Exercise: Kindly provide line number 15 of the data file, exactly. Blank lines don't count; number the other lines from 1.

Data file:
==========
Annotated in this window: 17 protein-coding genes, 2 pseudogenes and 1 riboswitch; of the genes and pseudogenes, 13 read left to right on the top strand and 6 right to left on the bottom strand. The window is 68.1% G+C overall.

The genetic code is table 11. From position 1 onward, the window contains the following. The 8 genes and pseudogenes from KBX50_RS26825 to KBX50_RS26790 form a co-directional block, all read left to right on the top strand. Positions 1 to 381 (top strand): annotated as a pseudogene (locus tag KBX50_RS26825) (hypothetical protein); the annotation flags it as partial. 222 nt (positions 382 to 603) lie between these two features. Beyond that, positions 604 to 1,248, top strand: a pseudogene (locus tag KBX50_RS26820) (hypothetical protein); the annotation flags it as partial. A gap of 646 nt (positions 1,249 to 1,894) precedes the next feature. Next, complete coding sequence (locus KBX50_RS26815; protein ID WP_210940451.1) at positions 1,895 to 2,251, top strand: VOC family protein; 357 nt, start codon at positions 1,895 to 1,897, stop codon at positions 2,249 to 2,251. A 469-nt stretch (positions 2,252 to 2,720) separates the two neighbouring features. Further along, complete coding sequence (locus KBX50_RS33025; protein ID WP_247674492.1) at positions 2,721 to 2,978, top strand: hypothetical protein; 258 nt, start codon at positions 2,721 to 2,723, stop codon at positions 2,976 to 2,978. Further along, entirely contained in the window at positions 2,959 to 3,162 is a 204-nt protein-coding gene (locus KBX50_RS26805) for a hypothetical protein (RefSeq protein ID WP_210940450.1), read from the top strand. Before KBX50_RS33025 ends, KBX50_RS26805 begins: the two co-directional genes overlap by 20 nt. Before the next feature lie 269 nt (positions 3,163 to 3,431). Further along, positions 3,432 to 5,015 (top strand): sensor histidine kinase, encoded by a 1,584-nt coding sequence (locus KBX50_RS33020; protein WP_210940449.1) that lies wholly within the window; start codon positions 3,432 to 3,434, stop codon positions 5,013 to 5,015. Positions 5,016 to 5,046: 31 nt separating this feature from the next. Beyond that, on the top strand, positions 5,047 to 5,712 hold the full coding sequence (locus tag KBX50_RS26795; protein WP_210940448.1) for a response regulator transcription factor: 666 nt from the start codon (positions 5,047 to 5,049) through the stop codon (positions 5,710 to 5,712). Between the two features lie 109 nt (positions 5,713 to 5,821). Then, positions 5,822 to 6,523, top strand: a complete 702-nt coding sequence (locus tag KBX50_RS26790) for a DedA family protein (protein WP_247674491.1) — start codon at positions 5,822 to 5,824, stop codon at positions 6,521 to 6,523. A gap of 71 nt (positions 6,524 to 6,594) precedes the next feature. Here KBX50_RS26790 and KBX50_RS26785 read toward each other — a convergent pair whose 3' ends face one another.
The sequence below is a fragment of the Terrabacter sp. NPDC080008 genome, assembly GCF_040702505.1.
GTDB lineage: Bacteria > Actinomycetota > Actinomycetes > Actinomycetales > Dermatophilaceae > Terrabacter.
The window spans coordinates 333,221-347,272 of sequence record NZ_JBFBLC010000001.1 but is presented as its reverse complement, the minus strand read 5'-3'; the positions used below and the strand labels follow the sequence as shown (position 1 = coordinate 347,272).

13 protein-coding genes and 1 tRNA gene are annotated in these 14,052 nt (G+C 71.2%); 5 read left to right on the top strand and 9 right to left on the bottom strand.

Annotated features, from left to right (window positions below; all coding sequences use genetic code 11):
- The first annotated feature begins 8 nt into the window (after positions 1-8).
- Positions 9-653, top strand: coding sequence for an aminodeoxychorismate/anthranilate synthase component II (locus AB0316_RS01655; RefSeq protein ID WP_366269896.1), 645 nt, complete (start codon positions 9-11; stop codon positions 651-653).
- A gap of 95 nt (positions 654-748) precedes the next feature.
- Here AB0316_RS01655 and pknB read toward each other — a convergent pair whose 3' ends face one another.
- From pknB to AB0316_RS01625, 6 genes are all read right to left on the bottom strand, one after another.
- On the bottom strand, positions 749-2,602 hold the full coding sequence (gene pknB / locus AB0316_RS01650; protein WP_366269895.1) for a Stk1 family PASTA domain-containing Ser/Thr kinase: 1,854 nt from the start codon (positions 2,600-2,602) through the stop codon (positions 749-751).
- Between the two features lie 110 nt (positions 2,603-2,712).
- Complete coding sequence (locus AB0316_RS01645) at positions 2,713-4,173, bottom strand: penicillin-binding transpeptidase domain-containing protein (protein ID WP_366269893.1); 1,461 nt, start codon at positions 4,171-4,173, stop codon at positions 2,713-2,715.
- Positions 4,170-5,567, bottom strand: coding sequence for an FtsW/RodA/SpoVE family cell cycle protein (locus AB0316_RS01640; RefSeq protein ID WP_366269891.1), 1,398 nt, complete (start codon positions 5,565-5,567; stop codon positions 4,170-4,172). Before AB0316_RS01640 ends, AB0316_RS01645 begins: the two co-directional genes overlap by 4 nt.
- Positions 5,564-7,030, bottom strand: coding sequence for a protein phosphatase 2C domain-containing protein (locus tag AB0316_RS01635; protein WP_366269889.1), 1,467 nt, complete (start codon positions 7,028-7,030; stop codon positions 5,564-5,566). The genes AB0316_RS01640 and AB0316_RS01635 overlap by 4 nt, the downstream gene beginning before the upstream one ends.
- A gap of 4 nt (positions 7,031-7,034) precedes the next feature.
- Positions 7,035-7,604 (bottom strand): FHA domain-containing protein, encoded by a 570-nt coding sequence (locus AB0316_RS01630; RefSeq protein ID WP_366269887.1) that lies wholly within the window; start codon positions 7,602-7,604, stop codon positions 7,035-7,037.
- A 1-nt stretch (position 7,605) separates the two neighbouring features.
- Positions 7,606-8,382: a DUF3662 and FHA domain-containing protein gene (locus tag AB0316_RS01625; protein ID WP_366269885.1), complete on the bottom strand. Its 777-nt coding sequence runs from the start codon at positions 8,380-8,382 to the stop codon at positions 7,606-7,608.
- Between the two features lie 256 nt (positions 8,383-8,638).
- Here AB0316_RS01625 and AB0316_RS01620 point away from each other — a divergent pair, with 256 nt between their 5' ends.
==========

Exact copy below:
- Complete coding sequence (locus AB0316_RS01645) at positions 2,713-4,173, bottom strand: penicillin-binding transpeptidase domain-containing protein (protein ID WP_366269893.1); 1,461 nt, start codon at positions 4,171-4,173, stop codon at positions 2,713-2,715.